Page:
Sain: Amendment 69 a fatally-flawed health-care proposal (column) |

Sain: Amendment 69 a fatally-flawed health-care proposal (column)

I am a mother of two, a wife, a daughter and I am a concerned health care consumer. I am also a dentist, a small business owner and supporter of a single-payer option. I am a registered Democrat, but, when it comes to Amendment 69, it does not matter what your party affiliation may be; the proposal known as ColoradoCare (Amendment 69) is not good for Coloradans.

When ColoradoCare first came across my radar a little over a year ago, it sounded promising — that is, until I started to do some of my own research. The oversights of this proposed amendment are so large and with such far reaching consequences that they cannot be ignored.

ColoradoCare proposes a single-payer model with health care for all, but the reality is that many Coloradans will be hurt by the proposed amendment. In order to pay for ColoradoCare, employees will be assessed a 3.33-percent tax on total payroll income, and employers will be assessed a 6.67-percent tax on total payroll on behalf of employees. Self-employed individuals will be strapped with the entire 10-percent tax on total income. In addition, there is a 10-percent tax on all other forms of income, including retirement income, with the exception of alimony and unemployment.

As a patient, ColoradoCare is concerning due to the lack of detail given regarding care and coverage. There are no specifics on exactly what will be covered, what co-pays will cost, if a referral will be required to see a specialist or what limitations or exclusions may exist. If you are a patient who has worked hard to obtain specialized insurance coverage for a specific condition, you are left hoping that your coverage will be replicated through ColoradoCare.

Even more troubling is that of coverage outside of the state of Colorado. ColoradoCare will only guarantee coverage in Colorado; there are no guarantees that out-of-state (and out-of-network) providers and hospitals will accept the fees of ColoradoCare. If one was to get hurt outside of the state and healt care providers/facilities do not agree to the terms of ColoradoCare, the patient will be stuck with exorbitant out-of-network fees. If you need medical care outside of the state, traditional private insurance with allowances for guaranteed out-of-network care would be highly preferable to ColoradoCare, so you won’t be strapped with a costly out-of-network provider/facility bill.

Why is ColoradoCare so vague with regards to care and coverage? Might it be so that the governing board may easily change and eliminate coverage at will?

If you are a retiree, ColoradoCare is concerning due to a large tax on retirement income. Only the first $24,000 of retirement income will be exempt from the 10-percent tax for those over 65. Retirees will keep their Medicare benefit, and ColoradoCare will act as secondary coverage. However, ColoradoCare will not pay for anything covered by Medicare parts A, B and D, so it cannot be considered a true supplement. In essence, retirees will be paying a 10-percent income tax for a program that they will receive little to no benefit from. Colorado will quickly become a state that is undesirable to retirees, and many will simply retire elsewhere or claim their primary residence in another state.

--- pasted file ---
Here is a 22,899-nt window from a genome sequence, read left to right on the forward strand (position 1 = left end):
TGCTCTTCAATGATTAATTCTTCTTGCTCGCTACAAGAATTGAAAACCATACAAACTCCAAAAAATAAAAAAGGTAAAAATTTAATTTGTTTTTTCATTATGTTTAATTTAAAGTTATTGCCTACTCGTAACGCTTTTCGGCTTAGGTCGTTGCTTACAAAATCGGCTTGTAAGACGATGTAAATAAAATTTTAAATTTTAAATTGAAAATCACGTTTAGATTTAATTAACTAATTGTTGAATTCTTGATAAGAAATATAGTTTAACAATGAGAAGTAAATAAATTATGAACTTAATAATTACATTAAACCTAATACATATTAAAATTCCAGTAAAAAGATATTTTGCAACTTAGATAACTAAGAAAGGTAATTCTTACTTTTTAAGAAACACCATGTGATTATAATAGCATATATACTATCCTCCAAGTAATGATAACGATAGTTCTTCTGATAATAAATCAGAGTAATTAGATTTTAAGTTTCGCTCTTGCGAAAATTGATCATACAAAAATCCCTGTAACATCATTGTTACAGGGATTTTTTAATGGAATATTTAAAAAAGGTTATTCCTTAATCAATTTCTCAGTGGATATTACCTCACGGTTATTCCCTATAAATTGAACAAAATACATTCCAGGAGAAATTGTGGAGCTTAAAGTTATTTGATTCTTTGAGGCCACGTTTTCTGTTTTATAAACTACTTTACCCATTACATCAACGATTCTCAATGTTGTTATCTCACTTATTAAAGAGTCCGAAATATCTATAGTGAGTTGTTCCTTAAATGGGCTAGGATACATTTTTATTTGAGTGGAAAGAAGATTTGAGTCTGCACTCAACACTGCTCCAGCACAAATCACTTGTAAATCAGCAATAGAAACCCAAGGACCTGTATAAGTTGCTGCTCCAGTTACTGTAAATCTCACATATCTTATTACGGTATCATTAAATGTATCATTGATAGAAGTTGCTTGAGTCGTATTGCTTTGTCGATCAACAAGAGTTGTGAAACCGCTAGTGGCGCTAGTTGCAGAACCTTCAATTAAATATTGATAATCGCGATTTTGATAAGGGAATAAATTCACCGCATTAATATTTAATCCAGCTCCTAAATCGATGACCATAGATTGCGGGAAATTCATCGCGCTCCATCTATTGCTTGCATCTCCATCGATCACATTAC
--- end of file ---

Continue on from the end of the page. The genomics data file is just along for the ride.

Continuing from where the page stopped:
As a small business owner, ColoradoCare is concerning due to a large increase in taxes borne by the employer. Self-employed individuals will be taxed at 10 percent on total income. Employers will pay a 6.67-percent payroll tax on behalf of employees. Another concern for businesses is payment for ColoradoCare through taxes is not considered the purchase of a health-insurance policy. This means that businesses and self-employed individuals will no longer get a tax deduction for providing health insurance resulting in a greater tax burden.

Yet another concern is the issue surrounding workman’s compensation. ColoradoCare will take over health care related costs of workman’s compensation; however, it will not cover indemnity or loss of wages. Dividing health care related costs and indemnity will only serve to increase costs to employers. ColoradoCare will hit small businesses disproportionately, and the large tax burden may cripple many of them, resulting in closure or relocation.

As a taxpayer and resident of Colorado, the most concerning issue surrounding ColoradoCare is the structure of the governing board. ColoradoCare will be administered by a 21 board membership of elected individuals from across the state. The board members are not required to have any qualifications to make health care-related decisions and will have little accountability to the people of Colorado due to a lack of checks and balances. Board members will be held accountable by no agency of the state; they will conduct their own elections, they will certify their own election results, they will not be subject to recall and they will set their own compensation. Board members are given the power to vote out other board members and appoint a replacement without a vote of the public. In addition, the board will have the ability to raise the premium tax yearly as necessary to ensure the financial stability of ColoradoCare. This will result in a limitless tax increase to Colorado residents.

ColoradoCare may sound appealing at first glance. The problem lies in the complete lack of detail that will have far-reaching consequences for the residents of Colorado. Many prominent Democrats, Republicans and progressive groups have come out in opposition to ColoradoCare. Regardless of party affiliation, whether you are for or against single payer health care, it is not the answer to our health care crises.

Erin Sain lives in Silverthorne.

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